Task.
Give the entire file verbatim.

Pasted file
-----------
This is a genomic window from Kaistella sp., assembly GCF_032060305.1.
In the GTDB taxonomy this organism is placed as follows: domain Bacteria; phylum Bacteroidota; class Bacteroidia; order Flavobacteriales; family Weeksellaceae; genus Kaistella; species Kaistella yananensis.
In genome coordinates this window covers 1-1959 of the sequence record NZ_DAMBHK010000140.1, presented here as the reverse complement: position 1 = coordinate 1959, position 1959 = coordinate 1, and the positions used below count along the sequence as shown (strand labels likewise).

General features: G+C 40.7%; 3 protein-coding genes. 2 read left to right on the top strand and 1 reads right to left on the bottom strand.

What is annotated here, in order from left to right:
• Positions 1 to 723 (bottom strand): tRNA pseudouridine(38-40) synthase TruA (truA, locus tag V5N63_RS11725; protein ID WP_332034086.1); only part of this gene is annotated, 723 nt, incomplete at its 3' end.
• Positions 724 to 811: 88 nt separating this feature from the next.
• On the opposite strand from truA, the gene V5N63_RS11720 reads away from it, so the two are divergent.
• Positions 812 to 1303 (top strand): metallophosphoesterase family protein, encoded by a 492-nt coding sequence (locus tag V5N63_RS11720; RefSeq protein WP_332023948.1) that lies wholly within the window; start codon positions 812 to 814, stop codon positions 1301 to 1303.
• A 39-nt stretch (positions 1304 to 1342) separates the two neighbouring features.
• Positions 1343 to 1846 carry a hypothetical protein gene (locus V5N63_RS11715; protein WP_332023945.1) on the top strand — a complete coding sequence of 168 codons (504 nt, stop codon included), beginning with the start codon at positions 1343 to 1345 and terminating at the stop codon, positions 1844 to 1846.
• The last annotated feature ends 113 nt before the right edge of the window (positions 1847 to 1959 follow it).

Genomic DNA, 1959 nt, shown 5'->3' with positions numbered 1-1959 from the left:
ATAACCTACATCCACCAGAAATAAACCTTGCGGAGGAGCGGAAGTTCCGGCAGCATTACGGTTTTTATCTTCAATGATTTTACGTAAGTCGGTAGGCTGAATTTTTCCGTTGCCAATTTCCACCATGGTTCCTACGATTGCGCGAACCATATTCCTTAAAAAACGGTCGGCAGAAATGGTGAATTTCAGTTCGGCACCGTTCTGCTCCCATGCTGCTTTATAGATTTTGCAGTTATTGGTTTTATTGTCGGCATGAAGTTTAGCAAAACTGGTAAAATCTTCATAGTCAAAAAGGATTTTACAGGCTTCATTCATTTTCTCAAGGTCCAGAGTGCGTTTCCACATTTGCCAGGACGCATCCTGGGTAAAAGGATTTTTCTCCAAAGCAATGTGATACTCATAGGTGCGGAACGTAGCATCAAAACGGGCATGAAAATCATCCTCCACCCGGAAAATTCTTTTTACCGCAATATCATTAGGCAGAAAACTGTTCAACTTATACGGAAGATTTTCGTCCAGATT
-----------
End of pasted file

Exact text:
This is a genomic window from Kaistella sp., assembly GCF_032060305.1.
In the GTDB taxonomy this organism is placed as follows: domain Bacteria; phylum Bacteroidota; class Bacteroidia; order Flavobacteriales; family Weeksellaceae; genus Kaistella; species Kaistella yananensis.
In genome coordinates this window covers 1-1959 of the sequence record NZ_DAMBHK010000140.1, presented here as the reverse complement: position 1 = coordinate 1959, position 1959 = coordinate 1, and the positions used below count along the sequence as shown (strand labels likewise).

General features: G+C 40.7%; 3 protein-coding genes. 2 read left to right on the top strand and 1 reads right to left on the bottom strand.

What is annotated here, in order from left to right:
• Positions 1 to 723 (bottom strand): tRNA pseudouridine(38-40) synthase TruA (truA, locus tag V5N63_RS11725; protein ID WP_332034086.1); only part of this gene is annotated, 723 nt, incomplete at its 3' end.
• Positions 724 to 811: 88 nt separating this feature from the next.
• On the opposite strand from truA, the gene V5N63_RS11720 reads away from it, so the two are divergent.
• Positions 812 to 1303 (top strand): metallophosphoesterase family protein, encoded by a 492-nt coding sequence (locus tag V5N63_RS11720; RefSeq protein WP_332023948.1) that lies wholly within the window; start codon positions 812 to 814, stop codon positions 1301 to 1303.
• A 39-nt stretch (positions 1304 to 1342) separates the two neighbouring features.
• Positions 1343 to 1846 carry a hypothetical protein gene (locus V5N63_RS11715; protein WP_332023945.1) on the top strand — a complete coding sequence of 168 codons (504 nt, stop codon included), beginning with the start codon at positions 1343 to 1345 and terminating at the stop codon, positions 1844 to 1846.
• The last annotated feature ends 113 nt before the right edge of the window (positions 1847 to 1959 follow it).

Genomic DNA, 1959 nt, shown 5'->3' with positions numbered 1-1959 from the left:
ATAACCTACATCCACCAGAAATAAACCTTGCGGAGGAGCGGAAGTTCCGGCAGCATTACGGTTTTTATCTTCAATGATTTTACGTAAGTCGGTAGGCTGAATTTTTCCGTTGCCAATTTCCACCATGGTTCCTACGATTGCGCGAACCATATTCCTTAAAAAACGGTCGGCAGAAATGGTGAATTTCAGTTCGGCACCGTTCTGCTCCCATGCTGCTTTATAGATTTTGCAGTTATTGGTTTTATTGTCGGCATGAAGTTTAGCAAAACTGGTAAAATCTTCATAGTCAAAAAGGATTTTACAGGCTTCATTCATTTTCTCAAGGTCCAGAGTGCGTTTCCACATTTGCCAGGACGCATCCTGGGTAAAAGGATTTTTCTCCAAAGCAATGTGATACTCATAGGTGCGGAACGTAGCATCAAAACGGGCATGAAAATCATCCTCCACCCGGAAAATTCTTTTTACCGCAATATCATTAGGCAGAAAACTGTTCAACTTATACGGAAGATTTTCGTCCAGATT